Summary and Analysis
Book 2: Chapters VII-VIII
While still visiting with Carry, Lily goes for a walk with Rosedale. Lily considers her past experiences of setting up courtships that never reach their fulfillment in engagement. She steels herself to not ruin her current opportunity with Rosedale.
She tells Rosedale that she will marry him, despite the fact that he has not repeated his proposal. He reveals that he had no intention of repeating the proposal, and she responds that she never meant her initial refusal to seem as if it were a final decision.
Rosedale admits his love for Lily, but also confesses that he does not wish to be associated with the scandal surrounding Lily and Dorset. He tells her that he does not believe the stories that he has heard about the affair, but that if he marries her while she is still surrounded with scandal, he will dash all hopes of societal acceptance.
Rosedale asks Lily why she hasn't attempted to get even with Bertha, and reveals that he knows she possesses the love letters that Bertha had written to Selden. He suggests that she use the letters to blackmail Bertha into backing Lily's aspirations. Such an action would put Bertha and Lily back on equal footing, and would enable Rosedale to marry Lily. Once they are married, Rosedale reasons, his wealth will protect her further from Bertha's scheming. Lily rejects Rosedale's plan, and he guesses that Lily is attempting to protect Selden, the recipient of the letters. Rosedale reminds Lily that Selden hasn't been much of a friend to her since the incident in France.
As Chapter VIII opens, Lily's fears that Bertha is undermining Lily's position with the Gormers are realized. Lily makes an infrequent visit to Gerty, who tells Lily that Silverton has once again taken up gambling and living far beyond his means. He also has been cast away from the Dorsets. Lily confides to Gerty that she hasn't been sleeping well, a condition she attributes to an impoverishment brought on by living with the wealthy. Later, it is revealed that Carry has lined up another position for Lily.
Gerty visits Selden and tells him about Lily's predicament. She asks Selden to assist Lily and he consents. He pays a visit to Lily's hotel only to find that she has moved to the posh Emporium Hotel, where she is now working as a secretary for Mrs. Norma Hatch.
Wharton points out that the walk taken by Lily and Rosedale is ironically the same route taken earlier in the novel by Lily and Selden. At the onset of their walk, Lily arrogantly tells herself that she can transform Rosedale into a man deserving of her companionship.
Rosedale is a pragmatic individual. He tells Lily that he does not believe the stories he has heard concerning Lily and Dorset, but also confesses that "my not believing them ain't going to alter the situation." Later, he tells Lily that he desires social position, defending his admission by labeling his aspirations as a hobby, much as another man desires a stable of racing horses or a picture gallery. He further sums up the attitudes of New York society by telling Lily that, even if she is innocent of the accusations brought against her by Bertha, "Everybody knows what Mrs. Dorset is, and her best friends wouldn't believe her on oath where their own interests are concerned; but as long as they're out of the row it's much easier to follow her lead than to set themselves against it, and you've simply been sacrificed to their laziness and selfishness."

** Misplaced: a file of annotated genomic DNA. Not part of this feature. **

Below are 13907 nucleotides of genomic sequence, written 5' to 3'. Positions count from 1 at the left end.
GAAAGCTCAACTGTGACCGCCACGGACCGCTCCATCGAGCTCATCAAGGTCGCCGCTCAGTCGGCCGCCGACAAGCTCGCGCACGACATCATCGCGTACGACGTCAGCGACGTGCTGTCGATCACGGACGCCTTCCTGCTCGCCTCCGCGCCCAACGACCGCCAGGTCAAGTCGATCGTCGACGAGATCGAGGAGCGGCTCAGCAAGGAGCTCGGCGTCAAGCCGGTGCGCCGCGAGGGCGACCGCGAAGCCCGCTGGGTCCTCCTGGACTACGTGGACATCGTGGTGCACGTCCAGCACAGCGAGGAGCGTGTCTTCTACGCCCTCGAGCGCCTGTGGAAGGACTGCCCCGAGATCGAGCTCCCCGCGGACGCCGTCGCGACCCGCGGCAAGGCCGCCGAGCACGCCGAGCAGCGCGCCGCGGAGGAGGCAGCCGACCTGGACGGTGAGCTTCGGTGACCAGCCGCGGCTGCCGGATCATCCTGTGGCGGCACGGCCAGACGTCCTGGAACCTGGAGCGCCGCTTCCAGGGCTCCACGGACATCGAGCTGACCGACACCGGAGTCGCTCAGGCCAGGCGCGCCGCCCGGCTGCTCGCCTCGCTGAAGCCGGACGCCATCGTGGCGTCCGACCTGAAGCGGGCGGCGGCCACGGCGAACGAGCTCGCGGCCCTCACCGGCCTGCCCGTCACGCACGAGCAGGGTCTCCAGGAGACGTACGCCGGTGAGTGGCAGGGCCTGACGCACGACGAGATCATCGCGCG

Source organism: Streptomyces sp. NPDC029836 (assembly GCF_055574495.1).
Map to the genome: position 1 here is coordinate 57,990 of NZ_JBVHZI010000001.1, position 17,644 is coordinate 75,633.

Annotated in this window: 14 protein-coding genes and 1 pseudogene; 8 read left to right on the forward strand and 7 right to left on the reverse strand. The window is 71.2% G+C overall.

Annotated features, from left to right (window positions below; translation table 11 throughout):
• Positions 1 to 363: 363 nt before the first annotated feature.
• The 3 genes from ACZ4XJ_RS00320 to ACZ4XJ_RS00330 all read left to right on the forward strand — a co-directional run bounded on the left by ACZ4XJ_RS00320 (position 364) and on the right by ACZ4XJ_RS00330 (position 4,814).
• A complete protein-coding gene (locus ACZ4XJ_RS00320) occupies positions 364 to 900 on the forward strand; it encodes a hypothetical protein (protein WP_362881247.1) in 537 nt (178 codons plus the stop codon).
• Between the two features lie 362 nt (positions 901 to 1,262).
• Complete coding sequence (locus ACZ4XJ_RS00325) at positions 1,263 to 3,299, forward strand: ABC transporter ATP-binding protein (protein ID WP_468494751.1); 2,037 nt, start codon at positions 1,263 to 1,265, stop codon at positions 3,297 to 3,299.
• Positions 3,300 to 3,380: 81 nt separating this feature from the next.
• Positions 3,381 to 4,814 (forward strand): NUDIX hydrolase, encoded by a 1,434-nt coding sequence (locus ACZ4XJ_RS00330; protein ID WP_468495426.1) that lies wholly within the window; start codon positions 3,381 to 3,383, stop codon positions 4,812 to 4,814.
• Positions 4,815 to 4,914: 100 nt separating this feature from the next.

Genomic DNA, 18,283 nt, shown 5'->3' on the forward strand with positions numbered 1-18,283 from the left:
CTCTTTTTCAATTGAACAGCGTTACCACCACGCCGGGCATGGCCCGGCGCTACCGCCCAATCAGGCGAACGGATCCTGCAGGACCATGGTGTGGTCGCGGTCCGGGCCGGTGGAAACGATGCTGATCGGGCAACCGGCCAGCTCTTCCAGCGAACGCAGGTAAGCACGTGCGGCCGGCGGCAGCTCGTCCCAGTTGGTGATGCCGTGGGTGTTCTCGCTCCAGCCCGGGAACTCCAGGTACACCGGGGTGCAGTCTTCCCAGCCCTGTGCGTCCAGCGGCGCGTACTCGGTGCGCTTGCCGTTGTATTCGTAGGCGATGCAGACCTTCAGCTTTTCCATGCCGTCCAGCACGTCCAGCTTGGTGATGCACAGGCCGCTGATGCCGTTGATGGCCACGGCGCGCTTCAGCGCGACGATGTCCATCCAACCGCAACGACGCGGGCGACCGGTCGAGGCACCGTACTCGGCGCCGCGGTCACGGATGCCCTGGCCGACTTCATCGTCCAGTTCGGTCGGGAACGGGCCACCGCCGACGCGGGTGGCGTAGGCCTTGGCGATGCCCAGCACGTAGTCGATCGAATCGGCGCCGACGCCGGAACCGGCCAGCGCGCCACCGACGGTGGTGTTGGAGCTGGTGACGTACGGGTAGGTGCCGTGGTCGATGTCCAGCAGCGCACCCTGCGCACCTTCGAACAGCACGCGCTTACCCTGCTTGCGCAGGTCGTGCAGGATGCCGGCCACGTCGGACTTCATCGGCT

Rosedale's deduction that Lily is protecting Selden when she refuses to use the letters to blackmail Bertha may or may not be true. While Lily harbors a love for Selden, she also appears to reject the plan because of the sinister nature of such an act. While Lily may be vain and shallow, she seems here to be more interested in conducting herself in a proper manner. Another interpretation is that Lily rejects Rosedale's plan simply because it is Rosedale who proposes it. After all, Rosedale is not born to the customs of the wealthy class, and Lily naturally would be indignant toward and suspicious of any plan that he might concoct.
Despite the increasing hardships Lily confronts, Wharton continues to lampoon the wealthy social classes. Upon her realization that her tenure with the Gormers is ending, Lily contemplates the daily chores of the socialite, "drudgeries" that include "card-leaving, note-writing, enforced civilities to the dull and elderly, and the smiling endurance of tedious dinners." While Wharton is making a satirical point, Lily remembers those drudgeries with a degree of nostalgia.
Wharton explains Lily's rejection of Rosedale's blackmail suggestion. Her rejection is depicted as a noble action, albeit one that Wharton describes as the easiest action to take. However, Wharton tells the reader that Lily "had learned to live with ideas which would once have been intolerable to her" simply by listening to Rosedale's offer.
Gerty observes Lily's character, and finds her cousin is still trying to keep up appearances of wealth despite her dwindling financial resources. Gerty recognizes that, "Lily was not of those to whom privation teaches the unimportance of what they have lost." This observation is emphasized when Lily tells Gerty, "I always understand how people can spend much more money — never how they can spend any less!" during their conversation about Silverton's extravagance. She tells Gerty that living with the rich is an expensive proposition, requiring large tips, expensive clothing, and involvement in cards.
The conversation between Selden and Gerty reveals the selfless nature of the latter and the character flaws of the former. Selden has been avoiding contact with Lily due to the scandal with the Dorsets. He also negatively judges Lily for her quick intimacy with the Gormers. He finds it easier to negatively judge her for her patterns of behavior rather than to succumb to his previous feelings of love for her.